MOSCOW (Reuters) - Russia said on Monday it had pulled out of security talks with Georgia, citing the refusal of the Moscow-backed rebel region of Abkhazia to attend.
Delegations from Russia and another Moscow-backed rebel region, South Ossetia, had withdrawn from the talks, Interfax news agency quoted Russian Deputy Foreign Minister Grigory Karasin as saying in Geneva.
“To discuss serious questions about security without one of the parties would be a doomed exercise,” Karasin was quoted as saying. “South Ossetia has pulled out of the consultations along with us.”
The talks between Russia, the separatists and Georgia were due to take place in Geneva on Monday and Tuesday. The discussions are co-chaired by the United Nations, the European Union and the Organisation for Security and Cooperation in Europe.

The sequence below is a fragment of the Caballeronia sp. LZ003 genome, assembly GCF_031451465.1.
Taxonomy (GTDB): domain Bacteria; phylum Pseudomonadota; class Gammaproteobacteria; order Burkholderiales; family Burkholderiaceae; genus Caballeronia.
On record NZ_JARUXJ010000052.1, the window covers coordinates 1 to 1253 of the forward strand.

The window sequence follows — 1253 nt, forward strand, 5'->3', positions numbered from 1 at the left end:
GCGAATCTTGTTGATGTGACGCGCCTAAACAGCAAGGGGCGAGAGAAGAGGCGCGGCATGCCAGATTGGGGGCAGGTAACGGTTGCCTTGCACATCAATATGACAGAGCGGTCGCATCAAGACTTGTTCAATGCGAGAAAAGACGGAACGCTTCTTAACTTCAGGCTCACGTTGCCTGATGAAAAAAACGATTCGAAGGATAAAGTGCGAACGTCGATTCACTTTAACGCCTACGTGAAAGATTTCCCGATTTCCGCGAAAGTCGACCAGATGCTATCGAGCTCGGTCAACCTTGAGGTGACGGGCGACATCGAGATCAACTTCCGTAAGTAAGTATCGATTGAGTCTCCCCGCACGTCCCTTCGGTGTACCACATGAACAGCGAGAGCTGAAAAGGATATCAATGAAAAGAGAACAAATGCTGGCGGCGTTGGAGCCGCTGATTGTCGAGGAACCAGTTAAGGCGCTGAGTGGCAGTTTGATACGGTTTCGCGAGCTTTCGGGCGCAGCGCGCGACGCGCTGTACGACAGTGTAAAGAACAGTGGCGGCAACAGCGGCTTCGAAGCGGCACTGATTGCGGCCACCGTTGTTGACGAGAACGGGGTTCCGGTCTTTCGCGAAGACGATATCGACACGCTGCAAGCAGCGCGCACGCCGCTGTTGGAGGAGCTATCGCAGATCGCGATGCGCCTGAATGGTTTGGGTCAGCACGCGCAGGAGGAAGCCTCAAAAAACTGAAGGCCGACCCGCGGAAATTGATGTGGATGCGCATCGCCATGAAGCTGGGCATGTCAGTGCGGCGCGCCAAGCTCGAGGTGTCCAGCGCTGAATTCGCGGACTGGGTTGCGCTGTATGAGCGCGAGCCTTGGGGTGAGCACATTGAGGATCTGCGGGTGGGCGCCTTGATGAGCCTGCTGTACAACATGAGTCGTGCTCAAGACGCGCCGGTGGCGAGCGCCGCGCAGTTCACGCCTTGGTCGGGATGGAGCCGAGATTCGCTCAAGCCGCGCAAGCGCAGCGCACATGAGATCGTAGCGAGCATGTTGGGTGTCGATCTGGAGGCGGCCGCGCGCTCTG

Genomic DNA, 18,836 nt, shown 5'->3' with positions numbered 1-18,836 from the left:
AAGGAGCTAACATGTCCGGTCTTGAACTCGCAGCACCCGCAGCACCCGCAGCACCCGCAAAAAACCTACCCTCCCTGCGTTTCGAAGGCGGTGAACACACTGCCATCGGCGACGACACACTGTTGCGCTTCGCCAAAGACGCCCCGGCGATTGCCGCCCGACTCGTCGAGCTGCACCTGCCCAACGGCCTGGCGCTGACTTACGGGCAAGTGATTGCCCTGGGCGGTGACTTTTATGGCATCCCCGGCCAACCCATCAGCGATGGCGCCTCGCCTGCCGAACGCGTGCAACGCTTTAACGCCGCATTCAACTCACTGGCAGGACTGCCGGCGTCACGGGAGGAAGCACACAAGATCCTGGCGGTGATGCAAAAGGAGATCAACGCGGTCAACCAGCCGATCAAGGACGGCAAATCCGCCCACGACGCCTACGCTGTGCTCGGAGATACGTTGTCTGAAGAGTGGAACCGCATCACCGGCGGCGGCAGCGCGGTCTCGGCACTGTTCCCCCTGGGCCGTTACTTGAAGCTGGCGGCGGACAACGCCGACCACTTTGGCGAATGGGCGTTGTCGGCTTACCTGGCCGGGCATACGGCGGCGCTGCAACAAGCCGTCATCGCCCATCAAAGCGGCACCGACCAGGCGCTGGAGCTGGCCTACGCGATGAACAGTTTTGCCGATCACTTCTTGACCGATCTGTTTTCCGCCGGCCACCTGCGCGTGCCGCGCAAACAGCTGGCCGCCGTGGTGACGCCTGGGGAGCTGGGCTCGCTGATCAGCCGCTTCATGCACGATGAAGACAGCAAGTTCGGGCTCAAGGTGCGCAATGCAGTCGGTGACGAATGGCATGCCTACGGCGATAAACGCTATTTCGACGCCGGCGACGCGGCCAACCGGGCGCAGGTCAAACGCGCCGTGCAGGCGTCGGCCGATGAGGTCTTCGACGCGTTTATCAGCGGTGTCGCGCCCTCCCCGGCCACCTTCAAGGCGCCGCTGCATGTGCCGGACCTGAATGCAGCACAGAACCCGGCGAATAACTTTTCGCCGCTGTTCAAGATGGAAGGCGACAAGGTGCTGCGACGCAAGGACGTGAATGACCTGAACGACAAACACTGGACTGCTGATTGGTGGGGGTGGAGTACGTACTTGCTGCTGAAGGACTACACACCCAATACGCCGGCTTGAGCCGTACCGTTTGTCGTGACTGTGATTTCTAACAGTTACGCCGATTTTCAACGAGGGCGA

Abkhazia’s separatist foreign minister, Sergei Shamba, told Reuters on Saturday Abkhazia would not take part because it had not yet received a draft report on Abkhazia from U.N. Secretary-General Ban Ki-moon.
Russia and ally Nicaragua recognized Abkhazia and another rebel region, South Ossetia, as independent states last year after a war with Georgia, but the rest of the world still considers the provinces part of Georgia.
Both Abkhazia and South Ossetia broke away from Tbilisi’s rule during wars in the 1990s that followed the collapse of the Soviet Union. Moscow has pledged to deploy military bases in both regions.
Reporting by Guy Faulconbridge; editing by Andrew Dobbie